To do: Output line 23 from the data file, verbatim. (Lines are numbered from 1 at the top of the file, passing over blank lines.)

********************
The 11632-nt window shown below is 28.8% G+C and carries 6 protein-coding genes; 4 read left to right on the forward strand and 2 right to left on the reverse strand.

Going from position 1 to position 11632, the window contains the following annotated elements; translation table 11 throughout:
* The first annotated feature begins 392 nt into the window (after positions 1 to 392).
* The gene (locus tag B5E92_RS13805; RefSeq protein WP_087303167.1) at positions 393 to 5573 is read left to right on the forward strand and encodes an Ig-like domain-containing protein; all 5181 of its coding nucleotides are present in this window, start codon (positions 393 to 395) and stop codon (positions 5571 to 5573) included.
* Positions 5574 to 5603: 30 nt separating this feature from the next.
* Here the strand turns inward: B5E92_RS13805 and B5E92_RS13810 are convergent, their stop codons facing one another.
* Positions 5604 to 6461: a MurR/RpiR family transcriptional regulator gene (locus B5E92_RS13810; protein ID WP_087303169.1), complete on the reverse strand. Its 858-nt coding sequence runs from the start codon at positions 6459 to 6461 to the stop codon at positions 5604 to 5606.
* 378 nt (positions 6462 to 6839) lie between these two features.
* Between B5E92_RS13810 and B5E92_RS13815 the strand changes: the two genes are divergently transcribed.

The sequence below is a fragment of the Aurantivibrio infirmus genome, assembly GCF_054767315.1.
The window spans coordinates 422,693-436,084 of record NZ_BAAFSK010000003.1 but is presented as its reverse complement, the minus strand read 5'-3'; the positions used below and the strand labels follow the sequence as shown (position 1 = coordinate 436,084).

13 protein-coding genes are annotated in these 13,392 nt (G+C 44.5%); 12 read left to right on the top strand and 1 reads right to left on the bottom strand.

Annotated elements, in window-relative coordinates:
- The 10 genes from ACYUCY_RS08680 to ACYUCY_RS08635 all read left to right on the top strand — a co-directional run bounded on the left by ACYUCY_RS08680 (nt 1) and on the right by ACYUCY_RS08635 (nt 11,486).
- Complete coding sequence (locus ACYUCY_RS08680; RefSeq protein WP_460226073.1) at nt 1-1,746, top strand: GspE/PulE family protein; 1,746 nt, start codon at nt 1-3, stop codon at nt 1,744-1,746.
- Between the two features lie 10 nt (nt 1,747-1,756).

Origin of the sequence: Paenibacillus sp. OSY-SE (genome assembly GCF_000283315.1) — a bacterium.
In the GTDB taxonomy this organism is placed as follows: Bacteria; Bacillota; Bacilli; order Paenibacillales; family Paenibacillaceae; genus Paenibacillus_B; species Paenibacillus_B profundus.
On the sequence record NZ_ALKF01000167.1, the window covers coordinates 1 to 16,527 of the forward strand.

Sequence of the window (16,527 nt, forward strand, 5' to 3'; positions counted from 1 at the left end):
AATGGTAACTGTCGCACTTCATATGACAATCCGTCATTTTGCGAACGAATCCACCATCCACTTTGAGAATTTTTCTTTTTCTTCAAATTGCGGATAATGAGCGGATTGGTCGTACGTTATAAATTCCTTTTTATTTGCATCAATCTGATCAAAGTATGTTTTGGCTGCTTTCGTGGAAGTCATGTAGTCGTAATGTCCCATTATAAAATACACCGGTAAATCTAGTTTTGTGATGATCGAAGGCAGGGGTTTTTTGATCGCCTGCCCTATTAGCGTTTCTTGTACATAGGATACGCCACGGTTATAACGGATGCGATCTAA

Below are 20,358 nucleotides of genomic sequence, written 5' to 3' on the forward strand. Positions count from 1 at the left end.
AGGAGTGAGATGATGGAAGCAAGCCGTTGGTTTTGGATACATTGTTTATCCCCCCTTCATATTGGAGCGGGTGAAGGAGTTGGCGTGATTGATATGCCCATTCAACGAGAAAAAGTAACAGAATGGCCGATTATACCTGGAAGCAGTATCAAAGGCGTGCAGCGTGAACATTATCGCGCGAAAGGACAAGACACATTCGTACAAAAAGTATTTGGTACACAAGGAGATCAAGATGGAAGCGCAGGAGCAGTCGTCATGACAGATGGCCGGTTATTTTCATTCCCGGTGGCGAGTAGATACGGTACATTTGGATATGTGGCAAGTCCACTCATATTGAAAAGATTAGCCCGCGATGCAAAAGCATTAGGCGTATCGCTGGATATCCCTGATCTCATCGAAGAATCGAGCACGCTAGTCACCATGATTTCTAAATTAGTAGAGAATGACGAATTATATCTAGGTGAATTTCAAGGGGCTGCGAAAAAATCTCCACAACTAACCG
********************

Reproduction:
AGGAGTGAGATGATGGAAGCAAGCCGTTGGTTTTGGATACATTGTTTATCCCCCCTTCATATTGGAGCGGGTGAAGGAGTTGGCGTGATTGATATGCCCATTCAACGAGAAAAAGTAACAGAATGGCCGATTATACCTGGAAGCAGTATCAAAGGCGTGCAGCGTGAACATTATCGCGCGAAAGGACAAGACACATTCGTACAAAAAGTATTTGGTACACAAGGAGATCAAGATGGAAGCGCAGGAGCAGTCGTCATGACAGATGGCCGGTTATTTTCATTCCCGGTGGCGAGTAGATACGGTACATTTGGATATGTGGCAAGTCCACTCATATTGAAAAGATTAGCCCGCGATGCAAAAGCATTAGGCGTATCGCTGGATATCCCTGATCTCATCGAAGAATCGAGCACGCTAGTCACCATGATTTCTAAATTAGTAGAGAATGACGAATTATATCTAGGTGAATTTCAAGGGGCTGCGAAAAAATCTCCACAACTAACCG